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Suggested Citation:"Summary." National Academies of Sciences, Engineering, and Medicine. 2017. Addressing Difficult Customer Situations. Washington, DC: The National Academies Press. doi: 10.17226/24701.
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Suggested Citation:"Summary." National Academies of Sciences, Engineering, and Medicine. 2017. Addressing Difficult Customer Situations. Washington, DC: The National Academies Press. doi: 10.17226/24701.
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Suggested Citation:"Summary." National Academies of Sciences, Engineering, and Medicine. 2017. Addressing Difficult Customer Situations. Washington, DC: The National Academies Press. doi: 10.17226/24701.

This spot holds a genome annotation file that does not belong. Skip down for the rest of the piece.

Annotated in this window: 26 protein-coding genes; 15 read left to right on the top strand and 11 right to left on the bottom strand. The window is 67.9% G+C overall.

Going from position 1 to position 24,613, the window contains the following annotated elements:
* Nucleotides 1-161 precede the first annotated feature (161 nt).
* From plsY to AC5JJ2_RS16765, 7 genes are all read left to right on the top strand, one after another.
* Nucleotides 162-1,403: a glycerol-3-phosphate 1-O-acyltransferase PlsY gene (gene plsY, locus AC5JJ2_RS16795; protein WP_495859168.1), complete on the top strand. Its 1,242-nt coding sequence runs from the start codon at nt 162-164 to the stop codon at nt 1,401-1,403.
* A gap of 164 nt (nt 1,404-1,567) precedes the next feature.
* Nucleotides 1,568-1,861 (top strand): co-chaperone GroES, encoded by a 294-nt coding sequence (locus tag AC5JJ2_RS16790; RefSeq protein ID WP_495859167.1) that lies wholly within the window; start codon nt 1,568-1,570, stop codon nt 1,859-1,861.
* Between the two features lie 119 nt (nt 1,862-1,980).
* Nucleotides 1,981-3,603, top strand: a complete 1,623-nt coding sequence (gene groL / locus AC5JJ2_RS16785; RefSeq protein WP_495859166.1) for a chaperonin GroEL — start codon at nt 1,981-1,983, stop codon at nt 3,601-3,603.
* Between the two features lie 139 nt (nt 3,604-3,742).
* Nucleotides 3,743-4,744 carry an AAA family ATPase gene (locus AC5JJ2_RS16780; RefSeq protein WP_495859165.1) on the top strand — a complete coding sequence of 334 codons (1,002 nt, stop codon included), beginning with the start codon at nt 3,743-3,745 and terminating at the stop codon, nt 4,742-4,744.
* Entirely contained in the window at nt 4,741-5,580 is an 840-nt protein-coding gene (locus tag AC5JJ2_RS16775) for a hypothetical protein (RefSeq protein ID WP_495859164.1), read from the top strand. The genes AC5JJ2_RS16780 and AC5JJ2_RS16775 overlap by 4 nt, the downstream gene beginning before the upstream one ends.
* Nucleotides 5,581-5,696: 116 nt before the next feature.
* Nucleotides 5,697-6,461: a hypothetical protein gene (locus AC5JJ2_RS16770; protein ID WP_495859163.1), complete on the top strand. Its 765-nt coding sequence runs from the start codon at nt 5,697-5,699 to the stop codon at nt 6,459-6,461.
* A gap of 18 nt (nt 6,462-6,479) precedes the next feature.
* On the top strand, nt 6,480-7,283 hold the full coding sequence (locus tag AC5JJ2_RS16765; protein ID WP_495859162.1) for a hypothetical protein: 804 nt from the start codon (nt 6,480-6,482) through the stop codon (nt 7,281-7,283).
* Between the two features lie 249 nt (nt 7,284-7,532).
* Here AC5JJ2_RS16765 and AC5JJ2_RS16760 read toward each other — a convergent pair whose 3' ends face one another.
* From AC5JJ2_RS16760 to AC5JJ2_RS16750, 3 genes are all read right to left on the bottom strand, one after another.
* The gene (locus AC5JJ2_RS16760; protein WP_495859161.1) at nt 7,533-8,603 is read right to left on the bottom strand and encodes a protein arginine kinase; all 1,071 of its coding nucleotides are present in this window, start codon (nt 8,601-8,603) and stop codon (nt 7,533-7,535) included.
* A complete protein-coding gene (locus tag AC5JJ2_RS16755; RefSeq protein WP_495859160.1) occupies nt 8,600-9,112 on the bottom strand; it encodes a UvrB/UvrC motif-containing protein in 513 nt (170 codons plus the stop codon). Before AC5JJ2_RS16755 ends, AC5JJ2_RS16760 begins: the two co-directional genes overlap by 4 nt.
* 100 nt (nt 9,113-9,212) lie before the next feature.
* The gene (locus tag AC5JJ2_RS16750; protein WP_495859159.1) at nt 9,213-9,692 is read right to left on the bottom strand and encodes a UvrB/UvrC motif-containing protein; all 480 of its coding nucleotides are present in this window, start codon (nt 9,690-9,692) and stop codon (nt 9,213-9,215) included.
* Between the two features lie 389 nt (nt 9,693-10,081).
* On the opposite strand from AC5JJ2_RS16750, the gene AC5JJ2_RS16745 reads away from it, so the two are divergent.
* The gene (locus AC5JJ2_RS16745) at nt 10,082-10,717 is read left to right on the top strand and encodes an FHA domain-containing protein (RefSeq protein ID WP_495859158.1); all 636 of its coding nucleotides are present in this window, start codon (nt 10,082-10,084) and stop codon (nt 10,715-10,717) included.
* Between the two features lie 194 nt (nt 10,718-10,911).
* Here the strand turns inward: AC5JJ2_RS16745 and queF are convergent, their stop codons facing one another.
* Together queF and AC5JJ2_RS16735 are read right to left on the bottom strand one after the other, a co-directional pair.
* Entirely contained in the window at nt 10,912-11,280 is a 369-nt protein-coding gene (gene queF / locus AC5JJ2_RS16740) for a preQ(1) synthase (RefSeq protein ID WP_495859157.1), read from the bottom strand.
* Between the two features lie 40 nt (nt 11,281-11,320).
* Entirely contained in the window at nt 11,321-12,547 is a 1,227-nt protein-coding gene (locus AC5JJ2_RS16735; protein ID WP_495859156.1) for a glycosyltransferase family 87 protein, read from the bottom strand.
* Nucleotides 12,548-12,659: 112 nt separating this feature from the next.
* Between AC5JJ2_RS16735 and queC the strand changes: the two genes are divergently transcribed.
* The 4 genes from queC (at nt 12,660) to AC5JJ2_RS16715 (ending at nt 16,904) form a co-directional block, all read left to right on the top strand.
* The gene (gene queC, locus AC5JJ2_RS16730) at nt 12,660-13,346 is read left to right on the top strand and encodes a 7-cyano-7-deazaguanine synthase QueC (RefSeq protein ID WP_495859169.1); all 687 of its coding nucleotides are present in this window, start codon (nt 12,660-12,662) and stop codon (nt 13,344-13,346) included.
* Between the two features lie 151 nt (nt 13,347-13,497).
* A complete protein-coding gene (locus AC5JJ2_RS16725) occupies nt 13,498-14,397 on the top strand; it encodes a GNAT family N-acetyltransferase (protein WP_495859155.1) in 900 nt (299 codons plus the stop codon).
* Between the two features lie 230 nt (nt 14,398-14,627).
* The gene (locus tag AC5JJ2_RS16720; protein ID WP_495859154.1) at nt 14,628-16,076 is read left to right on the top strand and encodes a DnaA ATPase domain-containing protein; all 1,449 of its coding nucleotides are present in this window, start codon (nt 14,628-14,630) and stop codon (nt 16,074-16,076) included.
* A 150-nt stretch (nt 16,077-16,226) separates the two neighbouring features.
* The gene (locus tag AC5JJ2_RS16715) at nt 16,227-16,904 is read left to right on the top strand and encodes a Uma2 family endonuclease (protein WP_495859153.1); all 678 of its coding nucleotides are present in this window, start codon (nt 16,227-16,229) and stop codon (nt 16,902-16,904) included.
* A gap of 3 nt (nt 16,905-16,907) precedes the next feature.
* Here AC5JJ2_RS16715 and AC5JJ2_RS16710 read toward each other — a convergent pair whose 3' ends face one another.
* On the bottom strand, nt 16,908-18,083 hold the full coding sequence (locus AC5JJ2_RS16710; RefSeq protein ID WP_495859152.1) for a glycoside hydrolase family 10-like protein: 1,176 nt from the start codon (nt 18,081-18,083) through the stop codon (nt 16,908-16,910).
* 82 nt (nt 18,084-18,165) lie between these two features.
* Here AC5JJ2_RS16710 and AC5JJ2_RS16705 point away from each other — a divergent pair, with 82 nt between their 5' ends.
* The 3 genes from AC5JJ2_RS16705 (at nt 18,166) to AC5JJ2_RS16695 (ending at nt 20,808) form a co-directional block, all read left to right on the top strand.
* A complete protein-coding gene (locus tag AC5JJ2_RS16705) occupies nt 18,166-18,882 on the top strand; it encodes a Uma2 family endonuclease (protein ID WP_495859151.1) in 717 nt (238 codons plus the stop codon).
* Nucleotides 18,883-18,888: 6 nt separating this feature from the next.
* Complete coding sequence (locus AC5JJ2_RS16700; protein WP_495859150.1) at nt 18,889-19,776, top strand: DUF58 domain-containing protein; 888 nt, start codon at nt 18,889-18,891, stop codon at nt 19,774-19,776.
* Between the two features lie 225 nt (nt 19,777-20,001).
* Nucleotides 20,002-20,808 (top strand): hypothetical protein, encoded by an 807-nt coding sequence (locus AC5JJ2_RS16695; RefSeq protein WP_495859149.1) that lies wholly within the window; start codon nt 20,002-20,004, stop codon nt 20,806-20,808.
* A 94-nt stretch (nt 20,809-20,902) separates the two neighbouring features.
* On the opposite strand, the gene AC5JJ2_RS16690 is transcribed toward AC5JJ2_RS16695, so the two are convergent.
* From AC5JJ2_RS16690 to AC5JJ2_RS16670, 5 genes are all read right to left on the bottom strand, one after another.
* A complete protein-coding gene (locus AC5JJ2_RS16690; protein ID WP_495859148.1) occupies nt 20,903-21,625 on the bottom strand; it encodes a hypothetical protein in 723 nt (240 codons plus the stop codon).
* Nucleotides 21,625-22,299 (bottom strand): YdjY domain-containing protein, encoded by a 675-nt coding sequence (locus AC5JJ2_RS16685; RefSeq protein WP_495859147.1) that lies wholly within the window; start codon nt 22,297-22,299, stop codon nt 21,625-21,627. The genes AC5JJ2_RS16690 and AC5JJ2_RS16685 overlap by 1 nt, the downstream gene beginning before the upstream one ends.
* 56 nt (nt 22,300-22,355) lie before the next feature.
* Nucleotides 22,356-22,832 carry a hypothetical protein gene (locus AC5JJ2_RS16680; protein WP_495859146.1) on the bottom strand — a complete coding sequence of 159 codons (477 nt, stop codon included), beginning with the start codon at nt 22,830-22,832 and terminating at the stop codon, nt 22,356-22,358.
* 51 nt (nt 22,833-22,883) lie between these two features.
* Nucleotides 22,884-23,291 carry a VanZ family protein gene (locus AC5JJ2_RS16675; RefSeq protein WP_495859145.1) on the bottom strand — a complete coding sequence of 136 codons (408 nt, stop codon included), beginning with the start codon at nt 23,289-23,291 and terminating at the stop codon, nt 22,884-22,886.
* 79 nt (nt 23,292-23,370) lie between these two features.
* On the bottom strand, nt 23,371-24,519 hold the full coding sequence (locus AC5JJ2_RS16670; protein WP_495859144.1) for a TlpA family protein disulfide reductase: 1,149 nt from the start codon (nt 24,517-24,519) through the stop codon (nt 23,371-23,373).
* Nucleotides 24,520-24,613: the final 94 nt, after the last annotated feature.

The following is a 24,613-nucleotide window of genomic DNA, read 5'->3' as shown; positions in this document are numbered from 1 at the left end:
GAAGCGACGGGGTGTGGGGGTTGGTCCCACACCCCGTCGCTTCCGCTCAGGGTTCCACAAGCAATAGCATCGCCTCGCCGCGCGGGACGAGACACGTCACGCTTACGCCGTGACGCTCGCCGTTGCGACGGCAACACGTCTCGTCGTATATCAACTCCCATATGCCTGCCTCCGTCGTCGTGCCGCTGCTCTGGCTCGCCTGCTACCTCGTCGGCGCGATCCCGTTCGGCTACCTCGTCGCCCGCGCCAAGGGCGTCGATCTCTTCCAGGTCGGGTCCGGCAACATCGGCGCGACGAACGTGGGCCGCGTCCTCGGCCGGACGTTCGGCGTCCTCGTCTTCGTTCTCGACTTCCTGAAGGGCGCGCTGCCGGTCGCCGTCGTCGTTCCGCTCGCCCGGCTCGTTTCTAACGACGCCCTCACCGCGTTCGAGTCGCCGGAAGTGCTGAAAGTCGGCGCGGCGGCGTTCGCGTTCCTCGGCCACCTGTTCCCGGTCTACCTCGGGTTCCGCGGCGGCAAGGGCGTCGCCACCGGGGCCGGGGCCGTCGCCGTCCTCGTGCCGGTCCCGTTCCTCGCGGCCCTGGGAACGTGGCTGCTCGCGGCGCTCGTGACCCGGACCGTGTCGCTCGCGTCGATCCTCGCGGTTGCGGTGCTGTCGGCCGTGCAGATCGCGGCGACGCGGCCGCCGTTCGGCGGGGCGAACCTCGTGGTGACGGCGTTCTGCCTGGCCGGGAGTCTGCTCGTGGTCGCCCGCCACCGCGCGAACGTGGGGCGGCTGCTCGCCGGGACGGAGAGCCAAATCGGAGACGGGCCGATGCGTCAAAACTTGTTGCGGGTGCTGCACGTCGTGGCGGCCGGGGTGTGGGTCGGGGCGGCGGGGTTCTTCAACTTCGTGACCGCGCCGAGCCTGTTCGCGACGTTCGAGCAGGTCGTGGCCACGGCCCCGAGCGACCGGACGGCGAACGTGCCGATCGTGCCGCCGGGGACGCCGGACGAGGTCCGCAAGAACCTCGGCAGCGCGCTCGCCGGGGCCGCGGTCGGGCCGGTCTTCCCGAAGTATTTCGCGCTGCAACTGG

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Summary Public transportation agencies have always had challenges when dealing with difficult passenger situ- ations. Difficult passenger situations are those in which passengers are argumentative, uncooperative, disruptive, or threatening, or assault a transit agency staff member or other passengers. Public transit agencies realize that most passengers simply want a safe, clean, reliable, and uneventful ride to get to and from destinations that are important to them. Beyond the basic goal of providing safe mobility for their customers, transit agencies acknowledge that difficult customer situations can discourage people, especially those with ample mobility choices, from using public transportation. Therefore, agencies do their best to anticipate, prevent, respond to, and counter difficult customer situations. This report was prepared to identify the many ways that transit agencies prevent, prepare for, and deal with incidents involving difficult customer situations. The primary source of information contained in this report was obtained through a survey sent to 49 transit agencies in the United States. Completed surveys were received from 41 transit agencies of various sizes from 20 states, representing an 84% response rate. In addition, a literature search was conducted that gathered pertinent information on difficult customer situations from scholarly papers and articles in various news media and industry journals from around the country. Case examples from four transit agencies of different sizes from different parts of the country provide a more comprehensive and complete description of the various programs these representative agencies have instituted. The major findings of this synthesis are that public transportation agencies try to prevent difficult customer situations through a combination of public education, extensive training of transit personnel (particularly among vehicle operators, operations supervisors, and customer service personnel), the use of technology to discourage and detect inappropriate behavior, the development of legal foundations for agency action in the form of trespass warrants or codes of conduct, and gaining the assistance of higher levels of police authority when necessary. Some efforts to prevent difficult customer situations are made by transit system personnel who engage in marketing, communications, and community relations to educate the public about the proper way to use the transit system and what behavior is expected and prohibited. This takes many forms, including • Participating in a variety of community forums (particularly school-related events) to present information in person; • Developing printed items, such as ride guides, brochures, posters, bookmarks, and placards, and displaying messages on electronic screens that describe unacceptable behavior by transit riders; and • Developing videos that can be viewed on agency websites, YouTube and other social media, and monitors at transit facilities and that can be shown during community meetings. Transit agencies make major efforts to train frontline personnel in customer relations because they are the employees who deal with difficult customer situations firsthand, often without the immediate assistance of other agency personnel. Such training emphasizes the need to be professional, patient, courteous, and respectful even if the customer might not seem to deserve such treatment. Frontline personnel learn how important it is to listen carefully to a customer’s concerns and not take anything addreSSing difficult cuStomer SituationS